Emergence of consciousness from anesthesia through ubiquitin degradation of KCC2 in the ventral posteromedial nucleus of the thalamus
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Regaining consciousness after being anaesthetised is found to be an active process, opening up the possibility of controlling it.
Waking up after being anaesthetised was once assumed to be a passive process that occurred as levels of the anaesthetic dropped below a certain value.
Now, eight scientists, all from SUSTech in Shenzhen, China, have found that regaining consciousness is an active process in mice–irrespective of the type of anaesthetic used.
Specifically, they discovered that degradation of K+/Cl– cotransporter (KCC2) in the ventral posteromedial nucleus of the thalamus — a brain region associated with the re-emergence of consciousness — leads to the regaining of consciousness. This degradation occurs through ubiquitin, a compound involved in the degradation of proteins in cells.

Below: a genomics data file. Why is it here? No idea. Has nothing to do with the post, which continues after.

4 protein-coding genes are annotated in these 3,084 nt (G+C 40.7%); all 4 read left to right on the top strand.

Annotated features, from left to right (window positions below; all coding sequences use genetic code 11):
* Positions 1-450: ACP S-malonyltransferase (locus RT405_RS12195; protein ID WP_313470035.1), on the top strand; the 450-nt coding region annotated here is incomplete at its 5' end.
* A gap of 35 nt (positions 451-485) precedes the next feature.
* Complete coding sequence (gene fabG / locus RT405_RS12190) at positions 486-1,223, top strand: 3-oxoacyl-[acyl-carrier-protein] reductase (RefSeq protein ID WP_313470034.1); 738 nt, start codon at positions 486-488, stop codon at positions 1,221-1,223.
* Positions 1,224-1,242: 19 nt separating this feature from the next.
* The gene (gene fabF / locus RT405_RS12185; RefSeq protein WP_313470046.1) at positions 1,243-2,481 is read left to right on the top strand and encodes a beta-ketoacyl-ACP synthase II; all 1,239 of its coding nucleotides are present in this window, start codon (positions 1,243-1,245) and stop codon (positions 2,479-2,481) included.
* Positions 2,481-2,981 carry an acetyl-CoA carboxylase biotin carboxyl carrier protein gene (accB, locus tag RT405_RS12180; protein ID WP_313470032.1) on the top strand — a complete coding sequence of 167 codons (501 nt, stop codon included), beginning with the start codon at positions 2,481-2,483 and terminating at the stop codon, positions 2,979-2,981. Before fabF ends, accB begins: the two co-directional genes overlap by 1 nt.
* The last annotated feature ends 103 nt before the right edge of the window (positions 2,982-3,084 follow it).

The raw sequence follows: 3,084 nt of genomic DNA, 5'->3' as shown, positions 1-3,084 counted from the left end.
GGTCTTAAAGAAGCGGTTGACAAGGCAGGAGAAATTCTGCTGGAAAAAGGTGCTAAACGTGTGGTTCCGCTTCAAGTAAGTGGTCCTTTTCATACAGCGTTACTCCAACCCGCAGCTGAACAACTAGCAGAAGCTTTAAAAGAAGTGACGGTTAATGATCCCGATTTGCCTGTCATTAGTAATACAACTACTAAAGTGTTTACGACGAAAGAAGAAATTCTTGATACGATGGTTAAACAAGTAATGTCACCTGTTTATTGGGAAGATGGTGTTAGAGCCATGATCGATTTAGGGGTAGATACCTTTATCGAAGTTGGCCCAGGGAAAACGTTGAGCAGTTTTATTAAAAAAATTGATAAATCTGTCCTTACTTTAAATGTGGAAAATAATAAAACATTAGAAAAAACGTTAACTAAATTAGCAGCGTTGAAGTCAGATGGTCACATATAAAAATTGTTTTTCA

This finding could help develop methods for waking patients in the vegetive state or who don’t regain consciousness after being anaesthetised.
- Nature Neuroscience 26, 751–764 (2023). doi: 10.1038/s41593-023-01290-y
|Southern University of Science and Technology (SUSTech), China